An Unfinished Story’ Sheds Light on Filmmaker’s Turbulent Life

During my research for the book Guru Dutt An Unfinished Story, various accounts of Guru Dutt’s colleagues, close friends and his family members suggested that despite being at the peak of his success, Guru Dutt’s constant refrain used to be, “Mujhe lagta hai mai paagal ho jaoonga (I think I’ll go crazy!)”

As a biographer, I was curious to know what was the turbulence in Guru Dutt’s life and cinema? Why was Guru Dutt constantly restless and lonely? Why would he run away from Bombay looking for escape from his tortured state of mind. And finally, despite creating those masterpieces within a span of just 10 years, why did he end his life at the young age of 39?

A few people close to Guru Dutt blame his turbulent relationship with Geeta and the much talked about relationship with Waheeda Rehman? It is also said that he could never recover from the giant failure of his magnum opus Kaagaz Ke Phool. I learnt about the stories of his disturbed childhood and later his dependence on alcohol and sleeping pills. But was there a single reason that left him so heartbroken that he attempted suicide many times?

It was surprising that Geeta Dutt, a star in her own right was not a crucial character in all the previous accounts on Guru Dutt. Why was her version denied in almost all the write-ups about Guru Dutt?

Finally, through Guru Dutt’s sister Lalitha Lajmi’s the story of Guru and Geeta Dutt unravelled in the book. Lalitha Lajmi told me, “Guru Dutt and Geeta were deeply in love. But there was one major conflict in their relationship. Guru had promised that Geeta would continue singing even after their marriage. But now he wanted her to sing only in the films produced by Guru Dutt. He wanted Geeta to take care of the family, the big house they had built. With every successful film Guru achieved fame while Geeta felt that she has been denied her share of fame.”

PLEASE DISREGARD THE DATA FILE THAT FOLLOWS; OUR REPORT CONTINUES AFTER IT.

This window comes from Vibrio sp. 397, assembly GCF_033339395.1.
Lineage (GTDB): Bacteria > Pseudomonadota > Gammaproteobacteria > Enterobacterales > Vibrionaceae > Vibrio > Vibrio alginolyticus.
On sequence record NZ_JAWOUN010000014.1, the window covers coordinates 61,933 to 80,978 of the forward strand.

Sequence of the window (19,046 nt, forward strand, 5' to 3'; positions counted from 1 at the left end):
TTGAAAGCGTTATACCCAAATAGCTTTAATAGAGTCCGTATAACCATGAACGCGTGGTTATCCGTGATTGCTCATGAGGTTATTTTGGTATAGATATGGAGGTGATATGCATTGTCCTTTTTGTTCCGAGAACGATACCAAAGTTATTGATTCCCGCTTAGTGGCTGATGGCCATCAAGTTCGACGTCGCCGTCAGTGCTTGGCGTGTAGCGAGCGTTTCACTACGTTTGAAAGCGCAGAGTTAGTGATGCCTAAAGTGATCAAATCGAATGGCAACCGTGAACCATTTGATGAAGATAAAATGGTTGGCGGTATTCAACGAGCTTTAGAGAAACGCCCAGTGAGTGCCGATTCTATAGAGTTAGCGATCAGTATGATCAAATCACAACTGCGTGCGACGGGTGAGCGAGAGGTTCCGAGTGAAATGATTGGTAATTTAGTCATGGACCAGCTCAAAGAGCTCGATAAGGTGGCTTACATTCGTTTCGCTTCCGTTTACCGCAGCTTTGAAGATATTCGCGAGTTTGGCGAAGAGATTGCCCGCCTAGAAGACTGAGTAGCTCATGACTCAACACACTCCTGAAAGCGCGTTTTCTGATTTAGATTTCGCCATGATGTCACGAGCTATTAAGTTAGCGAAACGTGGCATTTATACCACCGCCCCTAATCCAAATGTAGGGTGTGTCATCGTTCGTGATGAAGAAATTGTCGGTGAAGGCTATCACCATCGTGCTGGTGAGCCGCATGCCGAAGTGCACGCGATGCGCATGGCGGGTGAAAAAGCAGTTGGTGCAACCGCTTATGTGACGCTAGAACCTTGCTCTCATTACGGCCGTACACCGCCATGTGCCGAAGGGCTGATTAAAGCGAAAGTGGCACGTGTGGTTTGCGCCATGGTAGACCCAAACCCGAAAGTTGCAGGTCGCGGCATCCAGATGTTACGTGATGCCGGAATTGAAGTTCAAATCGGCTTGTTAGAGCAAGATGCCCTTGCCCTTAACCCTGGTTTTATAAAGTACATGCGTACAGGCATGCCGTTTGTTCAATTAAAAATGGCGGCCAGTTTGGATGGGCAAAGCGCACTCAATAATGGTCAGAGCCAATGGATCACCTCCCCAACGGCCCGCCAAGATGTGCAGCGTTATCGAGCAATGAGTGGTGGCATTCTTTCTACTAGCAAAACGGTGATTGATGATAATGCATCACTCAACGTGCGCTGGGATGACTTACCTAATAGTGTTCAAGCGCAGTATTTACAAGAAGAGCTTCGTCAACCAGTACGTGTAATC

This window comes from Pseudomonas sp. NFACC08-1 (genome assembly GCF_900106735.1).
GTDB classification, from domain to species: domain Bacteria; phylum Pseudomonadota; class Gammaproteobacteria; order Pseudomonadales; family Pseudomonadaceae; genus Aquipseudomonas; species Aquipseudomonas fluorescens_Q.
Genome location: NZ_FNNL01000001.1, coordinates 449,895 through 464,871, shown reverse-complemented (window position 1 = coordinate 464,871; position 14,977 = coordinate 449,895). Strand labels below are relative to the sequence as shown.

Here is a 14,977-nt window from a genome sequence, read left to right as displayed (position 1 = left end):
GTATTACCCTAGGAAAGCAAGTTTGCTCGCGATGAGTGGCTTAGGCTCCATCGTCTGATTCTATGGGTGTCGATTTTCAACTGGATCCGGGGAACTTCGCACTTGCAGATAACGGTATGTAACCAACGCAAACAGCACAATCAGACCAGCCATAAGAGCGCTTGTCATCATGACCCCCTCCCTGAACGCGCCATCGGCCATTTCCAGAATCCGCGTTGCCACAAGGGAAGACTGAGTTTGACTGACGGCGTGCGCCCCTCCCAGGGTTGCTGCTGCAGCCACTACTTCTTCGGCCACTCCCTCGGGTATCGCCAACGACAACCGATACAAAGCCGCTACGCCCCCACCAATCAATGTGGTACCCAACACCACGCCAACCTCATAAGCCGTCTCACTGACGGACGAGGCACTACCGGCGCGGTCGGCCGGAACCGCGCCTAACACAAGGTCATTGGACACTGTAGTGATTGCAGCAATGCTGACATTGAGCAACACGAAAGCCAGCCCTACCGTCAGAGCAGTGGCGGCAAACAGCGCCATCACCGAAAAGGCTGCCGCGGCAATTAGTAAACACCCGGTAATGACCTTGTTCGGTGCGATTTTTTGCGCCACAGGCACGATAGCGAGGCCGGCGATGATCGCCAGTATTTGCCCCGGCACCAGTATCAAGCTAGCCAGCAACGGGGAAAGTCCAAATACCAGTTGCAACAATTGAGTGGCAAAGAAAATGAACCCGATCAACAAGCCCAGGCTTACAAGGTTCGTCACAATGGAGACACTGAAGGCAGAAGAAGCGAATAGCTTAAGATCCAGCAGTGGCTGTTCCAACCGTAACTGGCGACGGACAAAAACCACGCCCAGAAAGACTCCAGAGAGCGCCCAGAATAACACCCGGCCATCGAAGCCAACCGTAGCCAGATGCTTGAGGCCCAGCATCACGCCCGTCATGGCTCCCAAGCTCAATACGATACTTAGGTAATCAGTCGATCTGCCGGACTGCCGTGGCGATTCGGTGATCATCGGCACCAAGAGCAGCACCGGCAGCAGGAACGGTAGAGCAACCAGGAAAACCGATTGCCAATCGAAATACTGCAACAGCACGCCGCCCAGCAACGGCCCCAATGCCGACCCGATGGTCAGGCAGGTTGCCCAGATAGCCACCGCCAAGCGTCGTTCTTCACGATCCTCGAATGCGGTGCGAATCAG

About Waheeda Rehman, Lalitha said, ‘Waheeda and Guru Dutt had almost parted (in 1961). She used to invite us both sometimes for dinner and my brother knew she was friendly with me. l heard Guru Dutt went with a bouquet of flowers to her home and the doors were not opened to him. Perhaps it was after this incident l had visited him and for the first time he told me not to keep in touch with her any more.’

But she also added, “I don’t think he committed suicide over either of the two women. Professionally, Waheeda and Guru Dutt had moved away much before he passed away.”

Then what else was going on in Guru Dutt’s life that he had twice attempted to kill himself. He survived both attempts but was finally gone on 10th Oct 1964, he was gone at 39.

Lalitha Lajmi says, “For years I had dreams of Guru Dutt lying on his bed with his eyes half open and an unfinished book. I try to wake him up. I say, ‘get up! get up! your admirers are waiting below the balcony!’ I keep looking at his face. He looks like he is in a deep sleep. I keep waiting for him to get up but he is dead.”

I try to piece together the stories of Guru Dutt’s life and times in my book Guru Dutt An Unfinished Story. It is the story of Guru Dutt the genius filmmaker who remained an outsider in the film industry. It is the story of Guru Dutt, the person, a lonely, tortured soul and it is also the story of the Hindi Film industry of the 1950s and 60s.

(Yaaser Usman is a biographer, journalist and film critic)

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